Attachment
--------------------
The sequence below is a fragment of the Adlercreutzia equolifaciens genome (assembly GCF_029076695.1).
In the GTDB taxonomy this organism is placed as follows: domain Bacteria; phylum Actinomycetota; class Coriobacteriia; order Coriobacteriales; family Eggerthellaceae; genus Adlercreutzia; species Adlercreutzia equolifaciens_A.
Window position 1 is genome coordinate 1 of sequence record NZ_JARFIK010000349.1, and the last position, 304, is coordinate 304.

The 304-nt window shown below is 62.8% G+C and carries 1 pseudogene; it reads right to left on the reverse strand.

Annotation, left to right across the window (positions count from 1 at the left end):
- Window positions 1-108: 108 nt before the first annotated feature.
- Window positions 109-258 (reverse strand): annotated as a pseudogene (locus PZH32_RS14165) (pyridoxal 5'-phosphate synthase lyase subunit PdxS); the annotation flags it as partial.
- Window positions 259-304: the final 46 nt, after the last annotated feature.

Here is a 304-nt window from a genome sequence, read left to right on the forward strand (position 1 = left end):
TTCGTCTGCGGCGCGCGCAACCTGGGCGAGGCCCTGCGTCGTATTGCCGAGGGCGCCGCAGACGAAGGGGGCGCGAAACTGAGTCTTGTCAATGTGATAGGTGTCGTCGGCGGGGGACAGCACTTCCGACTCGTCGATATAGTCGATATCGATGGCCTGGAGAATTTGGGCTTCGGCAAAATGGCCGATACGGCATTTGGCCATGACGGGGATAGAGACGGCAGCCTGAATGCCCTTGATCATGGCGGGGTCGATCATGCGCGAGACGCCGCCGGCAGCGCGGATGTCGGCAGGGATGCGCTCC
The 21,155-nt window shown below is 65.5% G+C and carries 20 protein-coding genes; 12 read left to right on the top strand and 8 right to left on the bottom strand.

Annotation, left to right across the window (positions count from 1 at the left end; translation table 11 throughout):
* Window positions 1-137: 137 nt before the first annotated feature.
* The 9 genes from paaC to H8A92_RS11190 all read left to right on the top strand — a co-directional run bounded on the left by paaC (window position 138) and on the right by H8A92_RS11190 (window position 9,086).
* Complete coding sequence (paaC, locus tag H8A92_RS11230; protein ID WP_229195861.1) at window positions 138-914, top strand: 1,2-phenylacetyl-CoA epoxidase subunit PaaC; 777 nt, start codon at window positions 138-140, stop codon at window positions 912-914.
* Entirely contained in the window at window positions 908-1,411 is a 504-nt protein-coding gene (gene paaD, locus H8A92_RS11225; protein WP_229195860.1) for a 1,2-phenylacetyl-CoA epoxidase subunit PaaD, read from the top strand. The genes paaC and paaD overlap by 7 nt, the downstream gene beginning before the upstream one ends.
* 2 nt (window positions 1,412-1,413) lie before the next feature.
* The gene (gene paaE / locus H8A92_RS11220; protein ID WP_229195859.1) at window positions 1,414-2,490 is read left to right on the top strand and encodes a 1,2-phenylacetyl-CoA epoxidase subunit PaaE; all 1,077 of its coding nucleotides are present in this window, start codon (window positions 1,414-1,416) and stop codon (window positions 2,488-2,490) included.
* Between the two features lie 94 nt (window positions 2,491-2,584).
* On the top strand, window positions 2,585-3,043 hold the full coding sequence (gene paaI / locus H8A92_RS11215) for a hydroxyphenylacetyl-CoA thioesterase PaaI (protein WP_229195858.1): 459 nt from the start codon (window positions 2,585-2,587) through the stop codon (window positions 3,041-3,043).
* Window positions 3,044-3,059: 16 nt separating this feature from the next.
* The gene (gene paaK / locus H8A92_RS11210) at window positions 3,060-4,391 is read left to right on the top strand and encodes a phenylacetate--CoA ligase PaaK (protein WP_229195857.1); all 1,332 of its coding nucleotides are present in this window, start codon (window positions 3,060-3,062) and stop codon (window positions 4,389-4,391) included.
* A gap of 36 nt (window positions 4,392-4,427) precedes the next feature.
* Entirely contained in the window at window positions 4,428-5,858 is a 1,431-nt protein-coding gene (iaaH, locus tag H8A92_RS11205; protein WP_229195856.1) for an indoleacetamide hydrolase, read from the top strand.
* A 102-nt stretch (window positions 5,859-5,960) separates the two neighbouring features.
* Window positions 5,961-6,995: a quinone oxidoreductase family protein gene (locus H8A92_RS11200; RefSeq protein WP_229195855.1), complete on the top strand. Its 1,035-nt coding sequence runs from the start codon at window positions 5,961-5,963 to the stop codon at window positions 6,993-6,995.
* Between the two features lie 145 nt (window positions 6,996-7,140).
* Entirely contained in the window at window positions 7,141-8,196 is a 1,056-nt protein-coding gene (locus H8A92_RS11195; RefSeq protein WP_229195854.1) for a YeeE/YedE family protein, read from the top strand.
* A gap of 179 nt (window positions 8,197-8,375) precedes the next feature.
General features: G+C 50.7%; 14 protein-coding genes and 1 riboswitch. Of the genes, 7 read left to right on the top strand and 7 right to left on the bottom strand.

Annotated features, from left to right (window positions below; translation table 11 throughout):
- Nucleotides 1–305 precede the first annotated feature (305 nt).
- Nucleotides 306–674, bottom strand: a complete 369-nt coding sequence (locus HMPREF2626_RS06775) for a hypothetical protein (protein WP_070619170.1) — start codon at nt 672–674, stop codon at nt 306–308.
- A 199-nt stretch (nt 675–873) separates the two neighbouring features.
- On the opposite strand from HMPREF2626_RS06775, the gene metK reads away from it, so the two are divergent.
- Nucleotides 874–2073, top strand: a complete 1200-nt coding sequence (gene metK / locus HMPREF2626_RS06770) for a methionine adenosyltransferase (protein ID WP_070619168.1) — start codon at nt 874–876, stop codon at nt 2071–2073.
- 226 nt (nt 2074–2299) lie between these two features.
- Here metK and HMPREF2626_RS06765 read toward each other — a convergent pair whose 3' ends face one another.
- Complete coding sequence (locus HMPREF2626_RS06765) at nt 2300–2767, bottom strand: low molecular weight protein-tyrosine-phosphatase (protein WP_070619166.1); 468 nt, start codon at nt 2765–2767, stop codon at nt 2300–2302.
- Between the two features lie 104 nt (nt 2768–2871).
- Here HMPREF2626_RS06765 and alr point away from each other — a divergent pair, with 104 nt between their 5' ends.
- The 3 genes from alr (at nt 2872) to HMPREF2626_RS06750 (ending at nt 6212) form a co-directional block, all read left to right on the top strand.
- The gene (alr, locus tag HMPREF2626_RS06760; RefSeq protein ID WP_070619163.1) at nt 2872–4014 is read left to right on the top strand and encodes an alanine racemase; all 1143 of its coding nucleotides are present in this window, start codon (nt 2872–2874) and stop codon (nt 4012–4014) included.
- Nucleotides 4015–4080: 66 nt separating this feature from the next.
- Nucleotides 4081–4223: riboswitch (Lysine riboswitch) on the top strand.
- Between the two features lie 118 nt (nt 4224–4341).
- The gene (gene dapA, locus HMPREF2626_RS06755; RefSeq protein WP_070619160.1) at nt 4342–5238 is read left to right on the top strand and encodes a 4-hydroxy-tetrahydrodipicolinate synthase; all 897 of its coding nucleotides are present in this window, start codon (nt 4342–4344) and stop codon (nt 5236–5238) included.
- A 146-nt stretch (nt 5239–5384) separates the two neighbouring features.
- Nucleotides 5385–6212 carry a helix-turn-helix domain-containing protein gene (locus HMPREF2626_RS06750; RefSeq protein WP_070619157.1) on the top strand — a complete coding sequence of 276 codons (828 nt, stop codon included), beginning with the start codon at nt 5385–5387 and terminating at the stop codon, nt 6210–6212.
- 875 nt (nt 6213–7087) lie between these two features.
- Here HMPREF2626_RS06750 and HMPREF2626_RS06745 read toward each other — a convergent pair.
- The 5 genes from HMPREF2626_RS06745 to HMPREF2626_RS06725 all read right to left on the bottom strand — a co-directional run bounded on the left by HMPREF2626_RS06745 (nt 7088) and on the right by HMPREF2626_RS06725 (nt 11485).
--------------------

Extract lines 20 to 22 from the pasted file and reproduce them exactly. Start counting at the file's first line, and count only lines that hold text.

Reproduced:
* On the top strand, window positions 2,585-3,043 hold the full coding sequence (gene paaI / locus H8A92_RS11215) for a hydroxyphenylacetyl-CoA thioesterase PaaI (protein WP_229195858.1): 459 nt from the start codon (window positions 2,585-2,587) through the stop codon (window positions 3,041-3,043).
* Window positions 3,044-3,059: 16 nt separating this feature from the next.
* The gene (gene paaK / locus H8A92_RS11210) at window positions 3,060-4,391 is read left to right on the top strand and encodes a phenylacetate--CoA ligase PaaK (protein WP_229195857.1); all 1,332 of its coding nucleotides are present in this window, start codon (window positions 3,060-3,062) and stop codon (window positions 4,389-4,391) included.